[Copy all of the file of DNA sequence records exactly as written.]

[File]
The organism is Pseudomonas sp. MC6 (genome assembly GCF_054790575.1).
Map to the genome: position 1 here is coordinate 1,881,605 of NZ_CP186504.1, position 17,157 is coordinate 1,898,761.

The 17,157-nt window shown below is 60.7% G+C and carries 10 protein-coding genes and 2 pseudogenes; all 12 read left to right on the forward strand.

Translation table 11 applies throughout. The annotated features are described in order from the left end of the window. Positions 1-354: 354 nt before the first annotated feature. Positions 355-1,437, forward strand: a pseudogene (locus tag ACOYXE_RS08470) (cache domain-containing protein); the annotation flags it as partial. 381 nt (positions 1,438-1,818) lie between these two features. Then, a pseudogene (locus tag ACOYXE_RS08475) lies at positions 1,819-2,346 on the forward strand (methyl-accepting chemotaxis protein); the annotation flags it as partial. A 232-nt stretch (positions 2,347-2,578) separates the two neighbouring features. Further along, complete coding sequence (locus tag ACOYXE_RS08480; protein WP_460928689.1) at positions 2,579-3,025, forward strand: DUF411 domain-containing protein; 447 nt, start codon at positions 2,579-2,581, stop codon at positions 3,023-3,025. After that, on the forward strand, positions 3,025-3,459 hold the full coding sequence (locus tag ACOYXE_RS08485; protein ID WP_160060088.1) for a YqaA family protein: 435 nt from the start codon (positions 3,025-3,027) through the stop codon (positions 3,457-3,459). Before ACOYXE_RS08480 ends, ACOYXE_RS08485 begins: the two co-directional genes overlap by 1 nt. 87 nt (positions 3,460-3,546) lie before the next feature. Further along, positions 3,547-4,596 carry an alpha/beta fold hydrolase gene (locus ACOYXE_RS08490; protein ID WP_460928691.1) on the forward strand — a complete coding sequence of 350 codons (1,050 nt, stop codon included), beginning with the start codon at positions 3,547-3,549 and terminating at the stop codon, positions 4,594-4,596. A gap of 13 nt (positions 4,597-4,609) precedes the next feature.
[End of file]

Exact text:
The organism is Pseudomonas sp. MC6 (genome assembly GCF_054790575.1).
Map to the genome: position 1 here is coordinate 1,881,605 of NZ_CP186504.1, position 17,157 is coordinate 1,898,761.

The 17,157-nt window shown below is 60.7% G+C and carries 10 protein-coding genes and 2 pseudogenes; all 12 read left to right on the forward strand.

Translation table 11 applies throughout. The annotated features are described in order from the left end of the window. Positions 1-354: 354 nt before the first annotated feature. Positions 355-1,437, forward strand: a pseudogene (locus tag ACOYXE_RS08470) (cache domain-containing protein); the annotation flags it as partial. 381 nt (positions 1,438-1,818) lie between these two features. Then, a pseudogene (locus tag ACOYXE_RS08475) lies at positions 1,819-2,346 on the forward strand (methyl-accepting chemotaxis protein); the annotation flags it as partial. A 232-nt stretch (positions 2,347-2,578) separates the two neighbouring features. Further along, complete coding sequence (locus tag ACOYXE_RS08480; protein WP_460928689.1) at positions 2,579-3,025, forward strand: DUF411 domain-containing protein; 447 nt, start codon at positions 2,579-2,581, stop codon at positions 3,023-3,025. After that, on the forward strand, positions 3,025-3,459 hold the full coding sequence (locus tag ACOYXE_RS08485; protein ID WP_160060088.1) for a YqaA family protein: 435 nt from the start codon (positions 3,025-3,027) through the stop codon (positions 3,457-3,459). Before ACOYXE_RS08480 ends, ACOYXE_RS08485 begins: the two co-directional genes overlap by 1 nt. 87 nt (positions 3,460-3,546) lie before the next feature. Further along, positions 3,547-4,596 carry an alpha/beta fold hydrolase gene (locus ACOYXE_RS08490; protein ID WP_460928691.1) on the forward strand — a complete coding sequence of 350 codons (1,050 nt, stop codon included), beginning with the start codon at positions 3,547-3,549 and terminating at the stop codon, positions 4,594-4,596. A gap of 13 nt (positions 4,597-4,609) precedes the next feature.